Once the soil was cleaned, the master put in stalks of grass and wood and set fire to it. Then the fire was used for firing the clay tuyeres. Firing the inside was also meant to dry and harden it so that loose soil from the furnace wall would not affect the smelting. There was no additional treatment made on the furnace.
The furnace was prepared only one day before the smelting. According to Obbo Nagaash, the furnace should have been lined with clay soil. Nevertheless, Darbush did not seem to listen to Nagaash or the advice received from other participants particularly with regard to treatment of the furnace. Darbush's assistants sided with him in these arguments, because he had already proved himself a master forger like his father. He is known to make bush knives that are regarded as the best in the district.Charcoal Making
At present, charcoal is prepared in two different ways. The old way is to cut live trees and burn them in a pit that is covered with leaves and soil after quenching the burn pile with water. This mechanism is particularly used for when charcoal is needed for smelting and household use. This system is no more in use these days. Though charcoal is in high demand in the town, there is no one working on charcoal production in Walagee, because it is considered to be "dirty work." Therefore, it is a second type of charcoal production that is evident, particularly in forging areas. For forging purpose, charcoal is prepared in an open space on the ground in heaps where a fire is set and after the material is half burned it is quenched with water.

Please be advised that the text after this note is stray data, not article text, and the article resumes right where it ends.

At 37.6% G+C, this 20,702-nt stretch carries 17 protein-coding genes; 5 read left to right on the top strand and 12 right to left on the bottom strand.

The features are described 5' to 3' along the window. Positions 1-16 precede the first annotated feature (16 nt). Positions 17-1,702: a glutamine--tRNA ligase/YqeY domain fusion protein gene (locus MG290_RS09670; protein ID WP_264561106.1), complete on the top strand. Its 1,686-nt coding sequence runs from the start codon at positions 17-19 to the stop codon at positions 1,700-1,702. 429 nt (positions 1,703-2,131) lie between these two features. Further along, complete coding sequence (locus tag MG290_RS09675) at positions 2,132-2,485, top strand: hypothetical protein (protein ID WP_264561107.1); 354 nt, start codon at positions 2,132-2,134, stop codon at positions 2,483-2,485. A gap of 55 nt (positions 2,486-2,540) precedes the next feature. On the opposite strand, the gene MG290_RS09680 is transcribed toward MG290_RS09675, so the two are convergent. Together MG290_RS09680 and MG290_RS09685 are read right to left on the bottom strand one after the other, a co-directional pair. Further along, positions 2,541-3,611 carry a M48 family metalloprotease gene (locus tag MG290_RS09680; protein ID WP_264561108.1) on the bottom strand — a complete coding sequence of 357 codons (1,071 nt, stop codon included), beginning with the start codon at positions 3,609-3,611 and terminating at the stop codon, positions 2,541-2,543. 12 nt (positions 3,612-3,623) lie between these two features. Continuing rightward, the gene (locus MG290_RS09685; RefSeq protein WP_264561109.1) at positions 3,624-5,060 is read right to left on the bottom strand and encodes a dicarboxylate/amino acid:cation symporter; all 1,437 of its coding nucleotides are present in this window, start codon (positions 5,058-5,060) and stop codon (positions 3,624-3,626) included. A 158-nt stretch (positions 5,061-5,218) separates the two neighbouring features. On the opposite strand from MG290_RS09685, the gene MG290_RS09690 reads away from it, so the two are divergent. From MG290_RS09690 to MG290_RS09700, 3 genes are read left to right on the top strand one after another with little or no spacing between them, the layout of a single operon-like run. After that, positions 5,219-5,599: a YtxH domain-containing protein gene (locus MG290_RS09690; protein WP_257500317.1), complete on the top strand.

The only similarity between the traditional system of charcoal preparation in a pit with the surface preparation method is that after burning the material for a certain time, the workers quench it with water. Individuals who bring their tools to the forging place for repairing their tools either bring bundles of charcoal from their homes or prepare charcoal near the forging site, as wood is available in nearby farming fields. According to them, the difference between preparing in a pit and open space is that charcoal prepared in the pit burns gradually and gives heat for a long time, while charcoal prepared on the surface is used for shorter time periods.